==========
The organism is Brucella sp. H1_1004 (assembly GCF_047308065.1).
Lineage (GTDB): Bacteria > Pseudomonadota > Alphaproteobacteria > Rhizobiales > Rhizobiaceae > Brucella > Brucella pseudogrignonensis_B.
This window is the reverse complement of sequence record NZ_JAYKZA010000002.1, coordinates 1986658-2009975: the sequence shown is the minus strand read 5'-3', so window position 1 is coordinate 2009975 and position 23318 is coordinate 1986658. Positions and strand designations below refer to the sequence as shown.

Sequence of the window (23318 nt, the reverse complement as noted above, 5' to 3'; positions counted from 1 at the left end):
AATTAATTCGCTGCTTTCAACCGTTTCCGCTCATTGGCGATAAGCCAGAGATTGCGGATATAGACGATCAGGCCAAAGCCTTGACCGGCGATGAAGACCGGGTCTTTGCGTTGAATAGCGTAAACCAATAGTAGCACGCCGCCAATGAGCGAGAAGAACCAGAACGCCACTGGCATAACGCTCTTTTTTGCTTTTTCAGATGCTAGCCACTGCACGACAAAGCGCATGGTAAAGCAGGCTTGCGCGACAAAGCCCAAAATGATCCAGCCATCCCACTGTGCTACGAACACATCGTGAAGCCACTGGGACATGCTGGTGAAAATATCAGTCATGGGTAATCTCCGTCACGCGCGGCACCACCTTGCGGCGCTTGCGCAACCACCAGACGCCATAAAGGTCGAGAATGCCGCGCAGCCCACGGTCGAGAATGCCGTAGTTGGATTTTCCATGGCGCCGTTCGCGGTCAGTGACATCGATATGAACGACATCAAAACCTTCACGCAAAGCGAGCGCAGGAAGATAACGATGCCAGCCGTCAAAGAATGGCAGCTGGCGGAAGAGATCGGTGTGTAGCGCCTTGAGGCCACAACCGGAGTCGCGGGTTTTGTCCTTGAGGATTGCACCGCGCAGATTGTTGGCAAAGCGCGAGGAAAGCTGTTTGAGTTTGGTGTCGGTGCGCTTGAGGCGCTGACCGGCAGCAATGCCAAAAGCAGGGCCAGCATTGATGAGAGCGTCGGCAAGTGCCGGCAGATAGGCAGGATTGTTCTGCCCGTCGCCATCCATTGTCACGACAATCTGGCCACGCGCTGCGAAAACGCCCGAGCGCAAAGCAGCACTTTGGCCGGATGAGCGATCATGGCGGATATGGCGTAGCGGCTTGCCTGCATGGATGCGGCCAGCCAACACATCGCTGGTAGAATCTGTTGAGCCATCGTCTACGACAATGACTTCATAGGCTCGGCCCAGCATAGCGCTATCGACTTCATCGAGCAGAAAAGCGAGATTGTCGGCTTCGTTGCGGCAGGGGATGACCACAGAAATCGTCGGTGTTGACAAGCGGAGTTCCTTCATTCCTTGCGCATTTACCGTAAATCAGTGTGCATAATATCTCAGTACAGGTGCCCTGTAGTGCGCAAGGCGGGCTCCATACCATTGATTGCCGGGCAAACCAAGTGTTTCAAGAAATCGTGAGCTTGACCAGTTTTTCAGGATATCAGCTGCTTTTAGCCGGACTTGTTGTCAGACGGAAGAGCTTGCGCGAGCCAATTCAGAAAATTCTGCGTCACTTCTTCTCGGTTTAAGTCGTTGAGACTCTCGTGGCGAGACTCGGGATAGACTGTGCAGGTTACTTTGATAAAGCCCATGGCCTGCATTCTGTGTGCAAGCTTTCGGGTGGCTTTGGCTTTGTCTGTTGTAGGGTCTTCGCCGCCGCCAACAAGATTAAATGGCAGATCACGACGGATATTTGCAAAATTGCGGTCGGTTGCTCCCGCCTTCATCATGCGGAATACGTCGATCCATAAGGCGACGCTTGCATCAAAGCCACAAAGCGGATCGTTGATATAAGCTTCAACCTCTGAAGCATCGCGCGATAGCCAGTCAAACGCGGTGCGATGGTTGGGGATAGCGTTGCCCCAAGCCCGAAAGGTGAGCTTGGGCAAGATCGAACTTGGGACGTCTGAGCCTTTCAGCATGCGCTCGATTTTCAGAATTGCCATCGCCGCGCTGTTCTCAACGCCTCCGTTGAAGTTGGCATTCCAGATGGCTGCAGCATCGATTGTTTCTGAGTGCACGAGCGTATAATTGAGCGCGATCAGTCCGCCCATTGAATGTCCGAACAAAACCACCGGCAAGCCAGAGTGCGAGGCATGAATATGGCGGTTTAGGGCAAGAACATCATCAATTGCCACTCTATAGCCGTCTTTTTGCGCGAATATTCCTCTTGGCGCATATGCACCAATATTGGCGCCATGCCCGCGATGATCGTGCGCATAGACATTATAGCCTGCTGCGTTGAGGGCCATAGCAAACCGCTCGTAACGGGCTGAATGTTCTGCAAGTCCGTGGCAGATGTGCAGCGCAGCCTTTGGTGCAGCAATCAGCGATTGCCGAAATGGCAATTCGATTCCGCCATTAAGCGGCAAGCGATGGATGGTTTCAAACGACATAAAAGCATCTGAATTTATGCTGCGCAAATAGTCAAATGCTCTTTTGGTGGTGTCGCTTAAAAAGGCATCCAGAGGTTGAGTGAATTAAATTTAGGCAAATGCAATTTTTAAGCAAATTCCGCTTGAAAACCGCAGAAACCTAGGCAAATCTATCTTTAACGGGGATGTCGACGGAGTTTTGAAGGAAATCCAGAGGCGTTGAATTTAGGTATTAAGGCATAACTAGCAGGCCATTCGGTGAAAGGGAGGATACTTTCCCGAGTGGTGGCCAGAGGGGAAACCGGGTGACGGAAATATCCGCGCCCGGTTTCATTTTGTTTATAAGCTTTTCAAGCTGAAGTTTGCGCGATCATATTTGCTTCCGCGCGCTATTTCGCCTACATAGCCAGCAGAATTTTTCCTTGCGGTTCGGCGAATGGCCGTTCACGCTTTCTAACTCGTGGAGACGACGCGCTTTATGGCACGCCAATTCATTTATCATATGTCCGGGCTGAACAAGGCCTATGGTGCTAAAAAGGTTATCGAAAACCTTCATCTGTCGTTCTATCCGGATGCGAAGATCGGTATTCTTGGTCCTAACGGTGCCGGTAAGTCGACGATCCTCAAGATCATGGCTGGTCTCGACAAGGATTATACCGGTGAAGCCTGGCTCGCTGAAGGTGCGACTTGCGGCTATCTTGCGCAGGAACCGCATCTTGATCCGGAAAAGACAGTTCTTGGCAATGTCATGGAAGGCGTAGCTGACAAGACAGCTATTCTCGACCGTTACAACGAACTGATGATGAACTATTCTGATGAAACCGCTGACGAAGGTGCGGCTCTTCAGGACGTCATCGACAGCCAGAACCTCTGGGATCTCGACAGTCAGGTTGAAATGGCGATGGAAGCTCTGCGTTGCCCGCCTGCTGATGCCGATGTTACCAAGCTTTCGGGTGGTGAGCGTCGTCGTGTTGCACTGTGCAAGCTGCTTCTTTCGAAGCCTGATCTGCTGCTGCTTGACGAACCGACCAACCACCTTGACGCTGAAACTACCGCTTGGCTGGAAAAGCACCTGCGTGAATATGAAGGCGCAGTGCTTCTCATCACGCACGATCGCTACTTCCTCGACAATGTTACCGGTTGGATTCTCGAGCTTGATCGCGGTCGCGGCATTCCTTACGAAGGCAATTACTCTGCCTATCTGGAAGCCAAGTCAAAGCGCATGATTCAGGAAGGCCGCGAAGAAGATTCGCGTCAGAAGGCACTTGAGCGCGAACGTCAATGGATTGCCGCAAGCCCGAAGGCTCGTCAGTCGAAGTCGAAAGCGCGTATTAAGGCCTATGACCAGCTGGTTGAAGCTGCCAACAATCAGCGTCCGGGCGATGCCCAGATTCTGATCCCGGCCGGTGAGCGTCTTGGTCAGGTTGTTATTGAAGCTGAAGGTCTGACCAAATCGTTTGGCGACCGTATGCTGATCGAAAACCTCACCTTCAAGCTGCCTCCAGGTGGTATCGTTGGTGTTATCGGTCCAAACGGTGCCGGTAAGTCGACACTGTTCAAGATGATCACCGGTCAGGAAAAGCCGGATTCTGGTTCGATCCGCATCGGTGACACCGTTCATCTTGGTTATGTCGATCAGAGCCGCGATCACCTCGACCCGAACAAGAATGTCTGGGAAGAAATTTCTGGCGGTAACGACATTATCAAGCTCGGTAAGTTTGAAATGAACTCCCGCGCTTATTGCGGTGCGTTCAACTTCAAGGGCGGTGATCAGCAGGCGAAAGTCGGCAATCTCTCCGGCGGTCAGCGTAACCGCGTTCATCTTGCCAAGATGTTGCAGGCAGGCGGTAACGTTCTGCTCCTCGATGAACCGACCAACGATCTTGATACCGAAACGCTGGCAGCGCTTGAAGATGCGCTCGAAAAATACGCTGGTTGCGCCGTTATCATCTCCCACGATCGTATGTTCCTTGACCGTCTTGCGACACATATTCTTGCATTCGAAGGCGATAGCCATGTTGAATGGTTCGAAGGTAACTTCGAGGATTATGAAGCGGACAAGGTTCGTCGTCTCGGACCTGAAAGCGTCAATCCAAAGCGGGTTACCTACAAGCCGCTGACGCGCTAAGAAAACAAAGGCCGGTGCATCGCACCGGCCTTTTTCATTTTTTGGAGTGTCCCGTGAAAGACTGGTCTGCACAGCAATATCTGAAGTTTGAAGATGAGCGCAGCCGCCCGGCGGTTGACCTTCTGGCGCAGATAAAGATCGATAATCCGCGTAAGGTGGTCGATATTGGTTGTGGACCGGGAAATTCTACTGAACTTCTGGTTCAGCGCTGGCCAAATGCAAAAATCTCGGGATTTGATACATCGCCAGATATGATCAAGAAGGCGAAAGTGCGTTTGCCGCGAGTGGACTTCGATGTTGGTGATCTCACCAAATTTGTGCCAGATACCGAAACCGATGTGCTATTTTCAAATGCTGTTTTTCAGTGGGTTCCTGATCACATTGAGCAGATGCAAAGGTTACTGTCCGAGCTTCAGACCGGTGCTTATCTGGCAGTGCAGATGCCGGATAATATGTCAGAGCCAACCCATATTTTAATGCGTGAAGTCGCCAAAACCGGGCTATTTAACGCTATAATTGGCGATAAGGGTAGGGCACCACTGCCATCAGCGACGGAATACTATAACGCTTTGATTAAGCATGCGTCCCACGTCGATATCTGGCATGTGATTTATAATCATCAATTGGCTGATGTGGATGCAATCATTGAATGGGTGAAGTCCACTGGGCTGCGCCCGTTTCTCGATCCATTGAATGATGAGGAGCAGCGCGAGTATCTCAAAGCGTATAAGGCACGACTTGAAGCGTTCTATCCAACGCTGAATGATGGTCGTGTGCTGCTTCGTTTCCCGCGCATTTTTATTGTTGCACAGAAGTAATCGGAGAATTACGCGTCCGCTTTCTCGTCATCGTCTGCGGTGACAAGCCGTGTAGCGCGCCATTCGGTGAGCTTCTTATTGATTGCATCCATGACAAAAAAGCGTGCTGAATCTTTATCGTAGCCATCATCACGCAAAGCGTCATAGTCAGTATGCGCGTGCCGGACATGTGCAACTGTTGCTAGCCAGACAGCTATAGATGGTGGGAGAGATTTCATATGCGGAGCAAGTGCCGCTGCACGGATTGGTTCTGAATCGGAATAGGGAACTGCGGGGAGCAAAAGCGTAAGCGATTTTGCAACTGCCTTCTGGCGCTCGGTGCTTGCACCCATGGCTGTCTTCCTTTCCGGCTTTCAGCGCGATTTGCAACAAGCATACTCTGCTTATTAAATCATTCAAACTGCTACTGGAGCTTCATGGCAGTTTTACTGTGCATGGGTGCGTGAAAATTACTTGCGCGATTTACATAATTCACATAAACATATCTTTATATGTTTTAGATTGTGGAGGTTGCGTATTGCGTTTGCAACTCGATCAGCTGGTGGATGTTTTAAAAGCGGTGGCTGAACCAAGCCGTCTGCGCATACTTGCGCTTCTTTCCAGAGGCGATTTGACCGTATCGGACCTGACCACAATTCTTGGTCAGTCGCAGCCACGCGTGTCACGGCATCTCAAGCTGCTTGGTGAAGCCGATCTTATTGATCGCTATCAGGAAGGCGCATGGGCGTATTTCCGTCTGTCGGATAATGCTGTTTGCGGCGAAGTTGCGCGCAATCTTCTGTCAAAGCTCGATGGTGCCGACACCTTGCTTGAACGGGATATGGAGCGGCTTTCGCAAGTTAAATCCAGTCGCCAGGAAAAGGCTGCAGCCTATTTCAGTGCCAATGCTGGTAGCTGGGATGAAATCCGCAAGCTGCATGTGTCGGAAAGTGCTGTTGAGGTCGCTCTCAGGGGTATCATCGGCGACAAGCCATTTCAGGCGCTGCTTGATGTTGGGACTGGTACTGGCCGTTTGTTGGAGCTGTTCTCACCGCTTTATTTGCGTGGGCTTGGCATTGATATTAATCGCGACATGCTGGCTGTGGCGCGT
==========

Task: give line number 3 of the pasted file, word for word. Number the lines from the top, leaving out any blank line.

This window is the reverse complement of sequence record NZ_JAYKZA010000002.1, coordinates 1986658-2009975: the sequence shown is the minus strand read 5'-3', so window position 1 is coordinate 2009975 and position 23318 is coordinate 1986658. Positions and strand designations below refer to the sequence as shown.